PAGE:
After the event, a German friend and I strolled down the street. I was inquiring at guesthouses about long-term rentals – to no avail. We stumbled across Chaaya Blu, an upscale western hotel. Stepping into the lobby of the hotel was like entering another country. The beaches on this stretch of land were immaculate, and everyone suddenly spoke English. We were ushered to the pool and seaside restaurant, and sat down for a cocktail and some sautéed cashew nuts. It was lovely, but this is not the Sri Lanka I have come to know over the past month and a half. While I was sipping on my gin fizz, I was suddenly stuck by thoughts the remains of buildings from the tsunami just up the beach. Westerners coming to this part of Sri Lanka can visit and remain woefully ignorant to the complexities of a country that was torn by war for nearly three decades. One of my fellow Fulbrighters wrote a great article on the ethics of tourism.

 

 

 

 

 

 

 

 

 

 

 

 

Today I started teaching classes, and I was in for a number of surprises.

For five days a week I will be teaching three classes for an hour each, in addition to this I am working with the staff on their English skills (most of the staff speak on Tamil, and limited Sinhalese and English). I had woefully overestimated the English competency of my students, and had to immediately tone down the lessons. My first class was teaching a group of 28 seamstress students, and they were giggling the entire time. While they are all about my age, the maturity gap is huge, we come form different backgrounds – and I’m fortunate to benefit from the best university system in the world.

In my second class I was becoming frustrated during the first fifteen minutes as two in a class of six remained silent and would not join in with the class. When their teacher returned and started signing to them I quickly realized that they were hearing and speaking impaired… I started writing out instructions, and then they got with the program. The boys were much less shy around me than my earlier class.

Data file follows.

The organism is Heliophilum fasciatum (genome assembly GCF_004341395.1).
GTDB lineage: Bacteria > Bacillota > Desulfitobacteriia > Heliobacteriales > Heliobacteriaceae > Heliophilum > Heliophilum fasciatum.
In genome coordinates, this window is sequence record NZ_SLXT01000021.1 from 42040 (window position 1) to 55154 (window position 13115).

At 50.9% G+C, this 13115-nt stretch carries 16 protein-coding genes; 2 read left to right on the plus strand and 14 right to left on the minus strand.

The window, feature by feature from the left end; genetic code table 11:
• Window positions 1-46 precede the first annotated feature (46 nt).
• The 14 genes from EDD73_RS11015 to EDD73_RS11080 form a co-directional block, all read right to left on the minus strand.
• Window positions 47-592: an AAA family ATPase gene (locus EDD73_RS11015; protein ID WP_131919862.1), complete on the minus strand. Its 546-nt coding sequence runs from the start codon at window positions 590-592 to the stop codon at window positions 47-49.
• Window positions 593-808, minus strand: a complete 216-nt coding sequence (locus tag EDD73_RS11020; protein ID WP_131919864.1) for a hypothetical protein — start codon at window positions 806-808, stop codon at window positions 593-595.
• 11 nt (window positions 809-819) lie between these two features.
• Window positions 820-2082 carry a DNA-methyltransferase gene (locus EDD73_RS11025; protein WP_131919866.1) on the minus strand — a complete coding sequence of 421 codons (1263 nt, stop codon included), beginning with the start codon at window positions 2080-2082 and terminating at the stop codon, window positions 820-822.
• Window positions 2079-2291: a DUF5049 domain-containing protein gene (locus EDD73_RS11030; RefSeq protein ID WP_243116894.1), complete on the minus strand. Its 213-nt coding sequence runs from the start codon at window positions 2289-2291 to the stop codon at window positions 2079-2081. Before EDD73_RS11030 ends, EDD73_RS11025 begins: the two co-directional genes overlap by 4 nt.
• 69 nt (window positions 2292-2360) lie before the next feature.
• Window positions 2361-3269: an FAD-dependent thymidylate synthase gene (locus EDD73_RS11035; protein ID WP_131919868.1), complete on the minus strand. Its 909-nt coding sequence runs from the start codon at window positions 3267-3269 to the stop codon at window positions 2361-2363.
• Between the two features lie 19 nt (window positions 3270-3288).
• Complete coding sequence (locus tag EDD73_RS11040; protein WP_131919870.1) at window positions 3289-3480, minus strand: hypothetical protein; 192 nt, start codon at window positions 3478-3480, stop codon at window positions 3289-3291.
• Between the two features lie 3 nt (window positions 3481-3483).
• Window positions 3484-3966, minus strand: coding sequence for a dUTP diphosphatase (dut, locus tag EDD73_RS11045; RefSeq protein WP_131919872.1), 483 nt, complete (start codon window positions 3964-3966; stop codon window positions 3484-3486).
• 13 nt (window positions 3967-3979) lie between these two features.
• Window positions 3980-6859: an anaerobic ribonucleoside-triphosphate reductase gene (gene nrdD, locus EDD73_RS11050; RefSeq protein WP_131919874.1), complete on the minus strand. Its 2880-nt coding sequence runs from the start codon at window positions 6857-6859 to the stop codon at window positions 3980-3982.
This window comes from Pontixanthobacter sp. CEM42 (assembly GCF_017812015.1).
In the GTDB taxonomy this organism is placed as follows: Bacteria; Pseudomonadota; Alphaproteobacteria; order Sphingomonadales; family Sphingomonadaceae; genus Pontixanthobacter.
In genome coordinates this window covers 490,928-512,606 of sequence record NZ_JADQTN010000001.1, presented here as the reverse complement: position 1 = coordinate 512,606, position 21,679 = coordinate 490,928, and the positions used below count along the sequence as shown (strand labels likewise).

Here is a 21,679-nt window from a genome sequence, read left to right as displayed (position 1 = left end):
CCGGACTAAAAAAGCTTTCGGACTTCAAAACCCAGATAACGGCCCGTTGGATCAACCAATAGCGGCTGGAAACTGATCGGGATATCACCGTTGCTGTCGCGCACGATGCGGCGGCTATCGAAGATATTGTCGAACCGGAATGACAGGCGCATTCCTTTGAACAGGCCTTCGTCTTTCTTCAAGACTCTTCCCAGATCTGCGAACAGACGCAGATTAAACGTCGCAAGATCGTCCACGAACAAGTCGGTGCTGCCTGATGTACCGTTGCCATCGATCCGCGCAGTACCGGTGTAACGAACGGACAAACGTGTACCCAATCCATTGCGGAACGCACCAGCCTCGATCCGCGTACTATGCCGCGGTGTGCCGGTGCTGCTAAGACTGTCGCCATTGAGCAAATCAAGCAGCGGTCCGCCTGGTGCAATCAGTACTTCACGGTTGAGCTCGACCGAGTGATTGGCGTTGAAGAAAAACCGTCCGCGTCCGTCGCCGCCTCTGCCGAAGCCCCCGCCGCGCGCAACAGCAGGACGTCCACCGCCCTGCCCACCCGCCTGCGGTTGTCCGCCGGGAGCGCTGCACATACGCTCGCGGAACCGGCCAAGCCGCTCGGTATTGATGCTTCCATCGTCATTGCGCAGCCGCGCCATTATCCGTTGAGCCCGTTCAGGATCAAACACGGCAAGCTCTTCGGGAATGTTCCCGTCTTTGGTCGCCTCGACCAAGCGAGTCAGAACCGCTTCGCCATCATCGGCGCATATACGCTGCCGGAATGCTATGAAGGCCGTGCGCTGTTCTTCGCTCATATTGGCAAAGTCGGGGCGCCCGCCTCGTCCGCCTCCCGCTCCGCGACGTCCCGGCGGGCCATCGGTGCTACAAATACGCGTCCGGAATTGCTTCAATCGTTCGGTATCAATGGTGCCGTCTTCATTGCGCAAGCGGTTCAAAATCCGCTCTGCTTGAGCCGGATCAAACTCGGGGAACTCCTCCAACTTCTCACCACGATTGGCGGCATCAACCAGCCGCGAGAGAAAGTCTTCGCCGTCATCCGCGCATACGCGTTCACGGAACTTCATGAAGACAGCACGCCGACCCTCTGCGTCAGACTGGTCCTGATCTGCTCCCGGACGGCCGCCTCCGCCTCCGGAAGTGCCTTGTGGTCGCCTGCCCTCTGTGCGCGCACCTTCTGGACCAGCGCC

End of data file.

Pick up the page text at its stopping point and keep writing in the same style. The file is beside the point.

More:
My last class was with a group of girls studying to become preschool teachers. I had a lot of fun with them, but they got through my lessons much quicker than others. So I had to break out Cat In The Hat, which I don’t believe they really understood all that well.

All in all, my students loved to see pictures of my family and friends. They were amused by the pictures of my cousins and I at Christmas, and perplexed by pictures of snowboarding. Teaching this year will surely be a challenge, but I look forward to it.

 

Oh, and I’ve started to get a serious sandal tan here, along with a lot of bug bites.

 

I just found out that my placement in Trincomalle has been approved by the Sarvodaya district coordinator!

During my first month in Sri Lanka I will be in Colombo for language training and program orientation. During this time the Sri Lanka Fulbright Commission has arranged for myself and the four other English Teaching Assistants to live in a house together.

After the month I will go to the Sarvodaya headquarters for a week of orientation at the NGO.

During my time in Trinco I will be responsible for teaching english for 20 hours a week. My primary teaching responsibility will be with the ‘Youth in Transition’ program.

Sarvodaya’s Youth in Transition program provides vocational training to young Sri Lankans with a focus on war-affected youth and ex-combatants. 6 months of classroom training, 2 months on the job training, then connects them with micro-loans and equipment. Students also receive psycho-social support and participate in multi-cultural exchange programs.

If there is not enough of a demand for English classes through this program I will establish classes within the community for anyone who would like to improve their skills. Outside of teaching English I am really excited for the opportunity to work with this NGO. Depending on the programs in place in Tirnco I hope to work with SEEDS, the microfinance arm of Sarvodaya, or Fusion, a program which seeks to improve access to technology in rural areas.

Many graduates of the Youth In Transition end up receiving loans through the SEEDS program, so there may be some opportunities there.